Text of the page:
text, for example. None of these calls are strictly “useless”.

If animation speed is important, there are tricks in the

examples/animation directory that show how to reuse the ticks from a
previous draw and only update the data (i.e. eliminate many of these
“useless” draw calls). But they are tricks – they don’t work for
the general case of “anything in this plot may change at any time”.

But I think you are comparing apples to oranges in your speed

comparison. You say a “do-nothing” loop in PyOpenGL runs at around
2000 fps, and a “do-nothing” loop in matplotlib runs about 100fps.
But, of course, the matplotlib test case is actually doing a great
deal even with the backend doing nothing – it is doing all of the
work of laying out the plot, which is the majority of time spent
getting a plot to the screen. And that all work happens in Python
– its speed is what it is and is acceptable in many contexts – but
no backend work is going to improve what’s going on in the core.

I should warn you that previous attempts to speed up matplotlib

using hardware acceleration have failed to produce much fruit
because the backends actually do fairly little work by design in
matplotlib. The actual act of rendering paths into pixels on screen
(i.e. what happens in the backend) is a small fraction of the run
time, even when using a software renderer (eg. Agg). Here’s a
useful benchmark that renders a plot a bunch of times to memory:

  import sys
  import matplotlib
  matplotlib.use(sys.argv[-1])
  from pylab import *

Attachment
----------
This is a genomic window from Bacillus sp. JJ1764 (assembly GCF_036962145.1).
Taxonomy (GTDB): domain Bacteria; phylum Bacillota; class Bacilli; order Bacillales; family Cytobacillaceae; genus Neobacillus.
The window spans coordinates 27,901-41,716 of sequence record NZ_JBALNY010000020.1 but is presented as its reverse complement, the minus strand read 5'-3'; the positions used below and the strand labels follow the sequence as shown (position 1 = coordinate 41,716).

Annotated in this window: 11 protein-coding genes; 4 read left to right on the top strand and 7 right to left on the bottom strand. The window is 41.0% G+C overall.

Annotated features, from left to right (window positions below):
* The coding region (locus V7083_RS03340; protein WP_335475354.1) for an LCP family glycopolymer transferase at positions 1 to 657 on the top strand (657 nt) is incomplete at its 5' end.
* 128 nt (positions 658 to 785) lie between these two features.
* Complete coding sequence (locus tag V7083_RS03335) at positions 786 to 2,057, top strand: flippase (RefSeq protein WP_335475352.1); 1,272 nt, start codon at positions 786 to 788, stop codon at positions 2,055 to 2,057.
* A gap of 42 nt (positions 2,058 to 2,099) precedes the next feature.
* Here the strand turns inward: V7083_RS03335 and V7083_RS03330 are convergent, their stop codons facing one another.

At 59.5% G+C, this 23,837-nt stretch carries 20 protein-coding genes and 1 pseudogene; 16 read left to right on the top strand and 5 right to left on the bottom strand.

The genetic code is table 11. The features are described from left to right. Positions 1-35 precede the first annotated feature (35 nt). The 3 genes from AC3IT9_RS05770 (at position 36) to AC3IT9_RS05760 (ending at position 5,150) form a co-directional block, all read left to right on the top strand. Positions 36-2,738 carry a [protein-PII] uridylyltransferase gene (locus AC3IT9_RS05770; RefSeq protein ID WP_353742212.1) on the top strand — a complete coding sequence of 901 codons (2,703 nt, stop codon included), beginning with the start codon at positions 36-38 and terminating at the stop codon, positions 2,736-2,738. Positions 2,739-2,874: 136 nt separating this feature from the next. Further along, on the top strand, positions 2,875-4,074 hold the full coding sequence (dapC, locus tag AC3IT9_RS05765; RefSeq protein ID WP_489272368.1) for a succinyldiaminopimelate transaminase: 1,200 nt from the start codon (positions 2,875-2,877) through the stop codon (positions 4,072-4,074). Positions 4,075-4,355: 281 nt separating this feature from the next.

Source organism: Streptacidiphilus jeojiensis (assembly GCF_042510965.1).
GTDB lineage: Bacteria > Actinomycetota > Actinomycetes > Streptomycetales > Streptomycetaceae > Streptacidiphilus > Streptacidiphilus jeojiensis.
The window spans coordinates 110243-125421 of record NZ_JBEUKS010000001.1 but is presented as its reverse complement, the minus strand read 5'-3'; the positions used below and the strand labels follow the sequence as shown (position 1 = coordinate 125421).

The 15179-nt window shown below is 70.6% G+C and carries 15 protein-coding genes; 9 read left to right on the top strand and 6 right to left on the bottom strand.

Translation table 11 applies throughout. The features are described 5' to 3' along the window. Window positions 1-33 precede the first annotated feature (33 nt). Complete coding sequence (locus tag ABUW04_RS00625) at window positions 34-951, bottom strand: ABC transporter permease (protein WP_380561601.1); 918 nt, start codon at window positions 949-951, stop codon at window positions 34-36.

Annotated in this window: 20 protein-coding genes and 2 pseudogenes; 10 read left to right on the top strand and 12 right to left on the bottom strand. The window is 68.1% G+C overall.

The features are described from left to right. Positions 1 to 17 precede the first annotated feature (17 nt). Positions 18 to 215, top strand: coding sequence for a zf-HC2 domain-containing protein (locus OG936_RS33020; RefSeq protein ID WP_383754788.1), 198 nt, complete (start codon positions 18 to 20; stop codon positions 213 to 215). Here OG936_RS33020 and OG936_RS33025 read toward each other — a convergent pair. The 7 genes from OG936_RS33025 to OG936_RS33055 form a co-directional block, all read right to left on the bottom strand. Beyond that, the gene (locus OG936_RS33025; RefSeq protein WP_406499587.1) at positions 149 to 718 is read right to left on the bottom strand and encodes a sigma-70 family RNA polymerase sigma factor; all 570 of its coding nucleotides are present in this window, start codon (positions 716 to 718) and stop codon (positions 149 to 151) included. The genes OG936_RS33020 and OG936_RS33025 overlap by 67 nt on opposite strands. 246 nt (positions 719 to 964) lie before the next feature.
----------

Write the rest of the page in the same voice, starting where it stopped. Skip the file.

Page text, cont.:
import numpy
  plot(numpy.arange(int(sys.argv[-2])))
  for i in xrange(1000):
      draw()

and the results (on my 2.33GHz Intel E6550):

> time python test_backend_speed.py 3 agg

real    0m15.211s
user    0m15.009s
sys     0m0.136s

# Here "backend_pyglet" is the do-nothing backend you sent to the

list in a previous e-mail
> time python test_backend_speed.py 3 module://backend_pyglet

real    0m14.038s
user    0m13.713s
sys     0m0.256s

> time python test_backend_speed.py 100 agg

real    0m23.038s
user    0m22.845s
sys     0m0.132s

> time python test_backend_speed.py 100 module://backend_pyglet

real    0m15.251s
user    0m14.837s
sys     0m0.304s

So you see the actual work in the backend can be a fairly small

fraction of the total runtime – that gives one an idea of the upper
bound on the speed improvement that any backend could make without
digging into the matplotlib core and making improvements there.

In fairness, my test is not measuring the time to (once rendering

the plot) blit it to the screen. I suspect OpenGL will have an
advantage there. It may even be possible as a mid-way solution to
create an Agg/OpenGL backend that used Agg for rendering and OpenGL